Brendan Dassey's Cousin Shocked By Overturned Murder Conviction

Making a Murderer: Prosecutor Appeals Judge's Overturning of Brendan Dassey's Conviction

Carla Chase was making the long drive to Waupun Correctional Institute to visit with her uncle, Steven Avery, when she heard the news her cousin Brendan Dassey's conviction for the 2006 murder of Teresa Halbach had been overturned by a federal judge.

She tells PEOPLE she didn't believe the decision could be real at first, but quickly went on Google and saw multiple news reports.

"I was 15 to 20 minutes away from the prison when I found out, and I was pretty much in shock," Chase tells PEOPLE exclusive. "I thought, 'Nah...this can't be.' But I went online and double checked and it was everywhere. It was a rush and a shock, all at the time same."

Both Dassey and Avery were the subjects for the hit Netflix true crime documentary series, Making a Murderer. In March 2006, Dassey, then 16, told investigators he had helped his uncle rape and murder photographer Teresa Halbach on Oct. 31, 2005. He later recanted, claiming his confession had been coerced.

Dassey's confession to law enforcement is perhaps the most debated aspect of the Netflix series.

Judge William Duffin's decision holds that the authorities promised Dassey, who is described by many in the series as having learning disabilities, prosecutorial leniency in exchange for his cooperation during his March 1, 2006, interrogation.

"The investigators repeatedly claimed to already know what happened on Oct. 31 and assured Dassey that he had nothing to worry about," the decision reads. "These repeated false promises, when considered in conjunction with all relevant factors, most especially Dassey's age, intellectual deficits, and the absence of a supportive adult, rendered Dassey's confession involuntary under the Fifth and Fourteenth Amendments."

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The judge's decision suggests he had "significant doubts" concerning the reliability of Dassey's confession.

"Crucial details evolved through repeated leading and suggestive questioning and generally stopped changing only after the investigators, in some manner, indicated to Dassey that he finally gave the answer they were looking for," the ruling reads. "Purportedly corroborative details could have been the product of contamination from other sources, including the investigators' own statements and questioning, or simply logical guesses, rather than actual knowledge of the crime."

If Wisconsin's Attorney General fails to appeal Friday's ruling within the next 90 days, Dassey will be freed from prison. A spokeswoman for the attorney general's office declined to comment on Dassey's case on Monday.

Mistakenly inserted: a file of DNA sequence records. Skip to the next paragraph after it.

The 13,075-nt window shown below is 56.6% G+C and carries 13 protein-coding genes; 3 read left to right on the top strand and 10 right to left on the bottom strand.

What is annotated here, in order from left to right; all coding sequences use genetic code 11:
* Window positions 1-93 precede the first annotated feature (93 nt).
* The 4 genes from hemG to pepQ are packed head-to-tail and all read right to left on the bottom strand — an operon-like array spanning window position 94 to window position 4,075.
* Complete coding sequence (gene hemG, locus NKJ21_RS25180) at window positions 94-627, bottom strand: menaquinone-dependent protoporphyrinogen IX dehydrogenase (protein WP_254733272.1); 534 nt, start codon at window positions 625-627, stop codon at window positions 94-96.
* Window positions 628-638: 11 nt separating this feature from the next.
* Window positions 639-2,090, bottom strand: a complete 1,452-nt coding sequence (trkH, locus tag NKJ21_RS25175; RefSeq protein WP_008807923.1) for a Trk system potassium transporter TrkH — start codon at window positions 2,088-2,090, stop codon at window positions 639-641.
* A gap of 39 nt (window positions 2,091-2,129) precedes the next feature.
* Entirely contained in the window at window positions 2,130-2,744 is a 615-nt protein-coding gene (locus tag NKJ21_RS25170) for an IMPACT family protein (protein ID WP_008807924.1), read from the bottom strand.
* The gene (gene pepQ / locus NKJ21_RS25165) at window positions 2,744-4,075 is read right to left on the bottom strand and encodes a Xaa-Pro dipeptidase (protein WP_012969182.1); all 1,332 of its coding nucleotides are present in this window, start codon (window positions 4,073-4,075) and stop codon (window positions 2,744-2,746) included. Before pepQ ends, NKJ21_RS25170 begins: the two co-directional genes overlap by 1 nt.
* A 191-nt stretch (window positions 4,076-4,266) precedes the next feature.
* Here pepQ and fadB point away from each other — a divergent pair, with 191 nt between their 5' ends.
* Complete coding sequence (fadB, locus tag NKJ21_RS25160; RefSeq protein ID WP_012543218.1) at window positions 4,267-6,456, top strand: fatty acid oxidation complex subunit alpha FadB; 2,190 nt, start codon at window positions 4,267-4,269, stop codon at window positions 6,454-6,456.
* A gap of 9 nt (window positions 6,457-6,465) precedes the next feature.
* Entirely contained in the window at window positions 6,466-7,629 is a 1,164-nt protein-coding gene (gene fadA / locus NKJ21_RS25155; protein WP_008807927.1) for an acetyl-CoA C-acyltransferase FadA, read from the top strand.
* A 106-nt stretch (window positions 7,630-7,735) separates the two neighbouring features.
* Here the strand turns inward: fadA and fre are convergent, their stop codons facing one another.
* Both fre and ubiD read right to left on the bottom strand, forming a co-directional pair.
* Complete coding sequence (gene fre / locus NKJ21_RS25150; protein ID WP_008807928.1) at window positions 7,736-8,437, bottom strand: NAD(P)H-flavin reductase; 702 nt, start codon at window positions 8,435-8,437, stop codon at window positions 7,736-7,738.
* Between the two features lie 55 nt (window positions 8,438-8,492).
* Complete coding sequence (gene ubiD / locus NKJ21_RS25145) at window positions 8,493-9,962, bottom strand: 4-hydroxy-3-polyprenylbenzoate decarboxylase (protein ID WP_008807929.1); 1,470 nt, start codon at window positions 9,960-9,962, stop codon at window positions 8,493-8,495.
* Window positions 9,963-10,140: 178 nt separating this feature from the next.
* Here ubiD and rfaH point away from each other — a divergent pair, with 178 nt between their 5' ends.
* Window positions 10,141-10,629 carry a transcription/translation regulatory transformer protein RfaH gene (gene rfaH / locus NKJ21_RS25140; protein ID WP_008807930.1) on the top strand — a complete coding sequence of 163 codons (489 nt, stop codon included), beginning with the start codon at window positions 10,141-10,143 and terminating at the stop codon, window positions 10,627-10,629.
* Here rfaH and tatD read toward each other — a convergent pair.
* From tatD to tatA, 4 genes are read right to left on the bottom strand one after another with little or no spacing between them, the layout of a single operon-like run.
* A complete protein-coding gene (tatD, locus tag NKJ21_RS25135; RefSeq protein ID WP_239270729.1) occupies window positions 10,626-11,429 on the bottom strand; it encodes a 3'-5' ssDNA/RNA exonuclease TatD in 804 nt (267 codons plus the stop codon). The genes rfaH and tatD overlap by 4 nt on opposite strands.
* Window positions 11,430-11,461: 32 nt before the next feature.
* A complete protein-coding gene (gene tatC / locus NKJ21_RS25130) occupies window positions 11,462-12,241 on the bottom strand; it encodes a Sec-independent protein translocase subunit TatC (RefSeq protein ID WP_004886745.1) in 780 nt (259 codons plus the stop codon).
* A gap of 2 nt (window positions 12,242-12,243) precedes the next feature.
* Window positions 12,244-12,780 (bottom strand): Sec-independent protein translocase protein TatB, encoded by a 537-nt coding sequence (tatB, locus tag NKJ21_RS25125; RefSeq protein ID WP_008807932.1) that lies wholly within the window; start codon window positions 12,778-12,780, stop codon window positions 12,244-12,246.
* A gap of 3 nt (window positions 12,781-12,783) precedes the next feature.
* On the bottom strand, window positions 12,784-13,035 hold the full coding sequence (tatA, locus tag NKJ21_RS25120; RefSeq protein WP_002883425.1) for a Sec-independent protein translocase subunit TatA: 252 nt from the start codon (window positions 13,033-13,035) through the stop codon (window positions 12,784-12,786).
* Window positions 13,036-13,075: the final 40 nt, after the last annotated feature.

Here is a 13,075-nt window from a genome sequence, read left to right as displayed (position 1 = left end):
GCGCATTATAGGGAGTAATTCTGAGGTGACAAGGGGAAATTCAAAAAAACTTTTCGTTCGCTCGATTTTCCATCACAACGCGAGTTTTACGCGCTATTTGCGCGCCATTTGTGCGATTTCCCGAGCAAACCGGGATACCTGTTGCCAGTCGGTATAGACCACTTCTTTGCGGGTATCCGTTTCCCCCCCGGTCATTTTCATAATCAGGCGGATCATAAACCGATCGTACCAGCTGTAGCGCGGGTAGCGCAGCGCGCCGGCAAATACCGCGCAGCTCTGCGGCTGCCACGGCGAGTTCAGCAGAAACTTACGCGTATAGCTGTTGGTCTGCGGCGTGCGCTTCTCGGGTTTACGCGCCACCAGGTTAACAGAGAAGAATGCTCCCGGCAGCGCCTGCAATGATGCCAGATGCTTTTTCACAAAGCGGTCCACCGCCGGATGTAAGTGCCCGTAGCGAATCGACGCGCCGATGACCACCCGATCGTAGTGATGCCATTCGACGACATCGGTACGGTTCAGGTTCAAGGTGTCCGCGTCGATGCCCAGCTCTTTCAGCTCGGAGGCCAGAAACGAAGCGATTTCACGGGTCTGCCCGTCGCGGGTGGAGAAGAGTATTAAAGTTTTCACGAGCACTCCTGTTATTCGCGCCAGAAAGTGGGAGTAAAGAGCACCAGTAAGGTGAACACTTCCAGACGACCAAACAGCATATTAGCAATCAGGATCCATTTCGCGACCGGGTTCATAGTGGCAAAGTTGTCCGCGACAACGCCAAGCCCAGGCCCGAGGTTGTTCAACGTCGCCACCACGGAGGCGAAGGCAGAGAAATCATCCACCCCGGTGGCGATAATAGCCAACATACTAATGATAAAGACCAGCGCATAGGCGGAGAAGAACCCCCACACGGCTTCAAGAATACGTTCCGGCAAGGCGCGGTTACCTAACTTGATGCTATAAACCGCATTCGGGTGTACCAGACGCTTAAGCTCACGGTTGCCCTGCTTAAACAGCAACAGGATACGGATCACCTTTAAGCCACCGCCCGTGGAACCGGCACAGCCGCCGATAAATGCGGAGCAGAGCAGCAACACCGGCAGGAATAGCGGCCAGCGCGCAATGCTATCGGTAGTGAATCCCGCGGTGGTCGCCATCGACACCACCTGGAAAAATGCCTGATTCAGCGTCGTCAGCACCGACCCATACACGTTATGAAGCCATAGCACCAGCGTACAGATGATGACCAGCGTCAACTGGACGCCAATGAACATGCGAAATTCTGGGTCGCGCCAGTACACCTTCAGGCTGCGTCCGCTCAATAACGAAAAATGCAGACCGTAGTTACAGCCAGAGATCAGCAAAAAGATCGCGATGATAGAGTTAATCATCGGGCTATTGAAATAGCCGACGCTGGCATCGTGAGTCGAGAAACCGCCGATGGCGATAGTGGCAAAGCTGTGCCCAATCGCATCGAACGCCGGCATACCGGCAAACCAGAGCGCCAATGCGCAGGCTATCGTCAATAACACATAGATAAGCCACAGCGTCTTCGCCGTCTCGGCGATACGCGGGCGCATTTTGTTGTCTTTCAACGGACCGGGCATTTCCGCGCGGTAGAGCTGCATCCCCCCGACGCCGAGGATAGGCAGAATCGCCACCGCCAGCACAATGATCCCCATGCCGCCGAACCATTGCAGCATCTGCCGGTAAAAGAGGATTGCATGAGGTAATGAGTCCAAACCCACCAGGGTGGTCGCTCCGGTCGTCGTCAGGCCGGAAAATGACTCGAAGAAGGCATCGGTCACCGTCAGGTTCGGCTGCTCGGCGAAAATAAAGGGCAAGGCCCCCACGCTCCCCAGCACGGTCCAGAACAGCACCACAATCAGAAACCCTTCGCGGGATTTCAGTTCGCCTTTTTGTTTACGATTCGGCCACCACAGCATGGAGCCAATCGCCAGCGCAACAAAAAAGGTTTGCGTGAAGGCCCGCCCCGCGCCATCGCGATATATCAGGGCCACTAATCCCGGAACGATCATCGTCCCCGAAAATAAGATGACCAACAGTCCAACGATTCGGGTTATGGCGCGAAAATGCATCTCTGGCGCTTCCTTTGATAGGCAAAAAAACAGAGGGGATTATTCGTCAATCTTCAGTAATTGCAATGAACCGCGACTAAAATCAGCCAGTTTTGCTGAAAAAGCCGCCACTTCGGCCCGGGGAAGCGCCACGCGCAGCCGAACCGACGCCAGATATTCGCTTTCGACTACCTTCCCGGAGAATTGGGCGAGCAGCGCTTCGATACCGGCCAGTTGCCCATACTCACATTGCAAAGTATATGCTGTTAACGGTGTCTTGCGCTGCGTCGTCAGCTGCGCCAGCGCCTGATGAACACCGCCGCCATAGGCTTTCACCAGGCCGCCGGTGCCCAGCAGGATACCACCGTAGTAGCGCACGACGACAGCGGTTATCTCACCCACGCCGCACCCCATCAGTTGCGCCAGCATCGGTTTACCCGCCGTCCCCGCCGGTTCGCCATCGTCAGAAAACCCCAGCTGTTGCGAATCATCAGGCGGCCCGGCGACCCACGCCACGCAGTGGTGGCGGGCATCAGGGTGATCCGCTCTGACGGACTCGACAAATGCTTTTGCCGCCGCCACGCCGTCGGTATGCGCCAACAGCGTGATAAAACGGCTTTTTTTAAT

Chase tells PEOPLE her phone hasn't stopped ringing since Friday night. She says Dassey's family has been refusing all media interview requests since last week's development.

Over the weekend, filming for Making a Murderer's second season began in Manitowac, Wisconsin, Chase says.

"Now, we're just playing the waiting game and hoping no one files an appeal," Chase explains. "I know his mother has talked with Brendan on the phone, but he hasn't called any of the other family. He's overjoyed."

Prison staff allegedly gave Dassey two hours to clear out his prison cell.

"When your conviction is cleared, they move you from one area of the prison to a different area of the prison," Chase says. "The family is very hopeful he'll be released. But like I said, he could get out in two weeks or it could be 90 days. The prosecution needs to have actual evidence to move forward with his re-trial, but they don't have any new evidence."

Steven Avery's Attorney Optimistic

On Friday, Making a Murderer's directors and executive producers Laura Ricciardi and Moira Demos issued a statement to PEOPLE saying, "Today there was a major development for the subjects in our story and this recent news shows the criminal justice system at work. As we have done for the past 10 years, we will continue to document the story as it unfolds, and follow it wherever it may lead."

Kathleen Zellner, Avery's new attorney, tells PEOPLE, "We are thrilled for Brendan Dassey that his conviction has been overturned," adding, "We fully expected this outcome from an unbiased court that carefully examined his confession."

According to Zellner, she was just visiting with Avery, who "is so happy for Brendan. We know when an unbiased court reviews all of the new evidence we have, Steven will have his conviction overturned as well."

On the day of Dassey's confession, lead investigators Tom Fassbender and Mark Wiegert pulled him out of school and questioned him alone for hours.

During that questioning, Dassey told investigators he had helped Avery kill Halbach, saying that they shot her in the head and burned her body at a bonfire on the Avery property later that evening.

Calumet County Prosecutor Ken Kratz called a press conference shortly after investigators secured the confession, saying that Dassey described in detail Halbach's brutal assault and slaying.

However, after seeing portions of the confession on Netflix, many came to believe he was coerced by Fassbender and Wiegert, who repeatedly question him until the teen gives them a confession.

In a recorded exchange with his mother, Barb Janda, following the confession, Dassey says, "They got in my head." The teen later denied that he ever saw Halbach and said he had nothing to do with her murder.

It has not been announced when the second season of the Netflix show will air.